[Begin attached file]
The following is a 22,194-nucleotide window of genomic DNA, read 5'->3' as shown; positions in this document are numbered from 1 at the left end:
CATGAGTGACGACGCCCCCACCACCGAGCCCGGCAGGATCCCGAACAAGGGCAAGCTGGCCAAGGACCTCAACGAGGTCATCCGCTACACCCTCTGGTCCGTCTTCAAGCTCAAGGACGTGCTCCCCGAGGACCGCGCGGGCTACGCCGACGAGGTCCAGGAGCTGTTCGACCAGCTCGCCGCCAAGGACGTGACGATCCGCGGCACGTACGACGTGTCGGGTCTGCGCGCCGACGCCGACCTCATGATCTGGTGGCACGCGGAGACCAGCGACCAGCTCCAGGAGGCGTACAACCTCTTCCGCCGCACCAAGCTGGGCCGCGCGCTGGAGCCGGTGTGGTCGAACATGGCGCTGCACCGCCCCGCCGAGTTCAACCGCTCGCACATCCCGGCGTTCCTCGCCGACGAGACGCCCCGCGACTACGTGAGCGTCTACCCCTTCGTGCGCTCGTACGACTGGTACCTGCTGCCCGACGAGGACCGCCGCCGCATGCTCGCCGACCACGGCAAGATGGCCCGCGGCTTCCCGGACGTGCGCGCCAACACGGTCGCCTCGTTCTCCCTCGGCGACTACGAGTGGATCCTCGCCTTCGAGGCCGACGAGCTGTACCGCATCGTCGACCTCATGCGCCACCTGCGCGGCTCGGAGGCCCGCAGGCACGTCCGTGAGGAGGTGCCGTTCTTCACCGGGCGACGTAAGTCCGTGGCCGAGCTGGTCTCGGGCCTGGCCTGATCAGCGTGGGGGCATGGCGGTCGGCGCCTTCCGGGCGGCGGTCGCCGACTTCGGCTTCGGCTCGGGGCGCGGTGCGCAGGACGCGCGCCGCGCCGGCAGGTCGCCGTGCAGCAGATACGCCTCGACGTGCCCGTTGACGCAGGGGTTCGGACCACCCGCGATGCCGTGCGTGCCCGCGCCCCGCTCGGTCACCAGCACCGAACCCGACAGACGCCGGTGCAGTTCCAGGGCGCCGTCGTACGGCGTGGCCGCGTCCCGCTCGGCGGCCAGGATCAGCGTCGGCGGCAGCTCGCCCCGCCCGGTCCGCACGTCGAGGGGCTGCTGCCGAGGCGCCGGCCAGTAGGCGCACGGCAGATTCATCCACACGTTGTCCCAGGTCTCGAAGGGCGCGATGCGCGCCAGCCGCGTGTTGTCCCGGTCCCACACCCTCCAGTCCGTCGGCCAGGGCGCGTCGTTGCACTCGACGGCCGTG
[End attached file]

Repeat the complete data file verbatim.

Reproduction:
The following is a 22,194-nucleotide window of genomic DNA, read 5'->3' as shown; positions in this document are numbered from 1 at the left end:
CATGAGTGACGACGCCCCCACCACCGAGCCCGGCAGGATCCCGAACAAGGGCAAGCTGGCCAAGGACCTCAACGAGGTCATCCGCTACACCCTCTGGTCCGTCTTCAAGCTCAAGGACGTGCTCCCCGAGGACCGCGCGGGCTACGCCGACGAGGTCCAGGAGCTGTTCGACCAGCTCGCCGCCAAGGACGTGACGATCCGCGGCACGTACGACGTGTCGGGTCTGCGCGCCGACGCCGACCTCATGATCTGGTGGCACGCGGAGACCAGCGACCAGCTCCAGGAGGCGTACAACCTCTTCCGCCGCACCAAGCTGGGCCGCGCGCTGGAGCCGGTGTGGTCGAACATGGCGCTGCACCGCCCCGCCGAGTTCAACCGCTCGCACATCCCGGCGTTCCTCGCCGACGAGACGCCCCGCGACTACGTGAGCGTCTACCCCTTCGTGCGCTCGTACGACTGGTACCTGCTGCCCGACGAGGACCGCCGCCGCATGCTCGCCGACCACGGCAAGATGGCCCGCGGCTTCCCGGACGTGCGCGCCAACACGGTCGCCTCGTTCTCCCTCGGCGACTACGAGTGGATCCTCGCCTTCGAGGCCGACGAGCTGTACCGCATCGTCGACCTCATGCGCCACCTGCGCGGCTCGGAGGCCCGCAGGCACGTCCGTGAGGAGGTGCCGTTCTTCACCGGGCGACGTAAGTCCGTGGCCGAGCTGGTCTCGGGCCTGGCCTGATCAGCGTGGGGGCATGGCGGTCGGCGCCTTCCGGGCGGCGGTCGCCGACTTCGGCTTCGGCTCGGGGCGCGGTGCGCAGGACGCGCGCCGCGCCGGCAGGTCGCCGTGCAGCAGATACGCCTCGACGTGCCCGTTGACGCAGGGGTTCGGACCACCCGCGATGCCGTGCGTGCCCGCGCCCCGCTCGGTCACCAGCACCGAACCCGACAGACGCCGGTGCAGTTCCAGGGCGCCGTCGTACGGCGTGGCCGCGTCCCGCTCGGCGGCCAGGATCAGCGTCGGCGGCAGCTCGCCCCGCCCGGTCCGCACGTCGAGGGGCTGCTGCCGAGGCGCCGGCCAGTAGGCGCACGGCAGATTCATCCACACGTTGTCCCAGGTCTCGAAGGGCGCGATGCGCGCCAGCCGCGTGTTGTCCCGGTCCCACACCCTCCAGTCCGTCGGCCAGGGCGCGTCGTTGCACTCGACGGCCGTG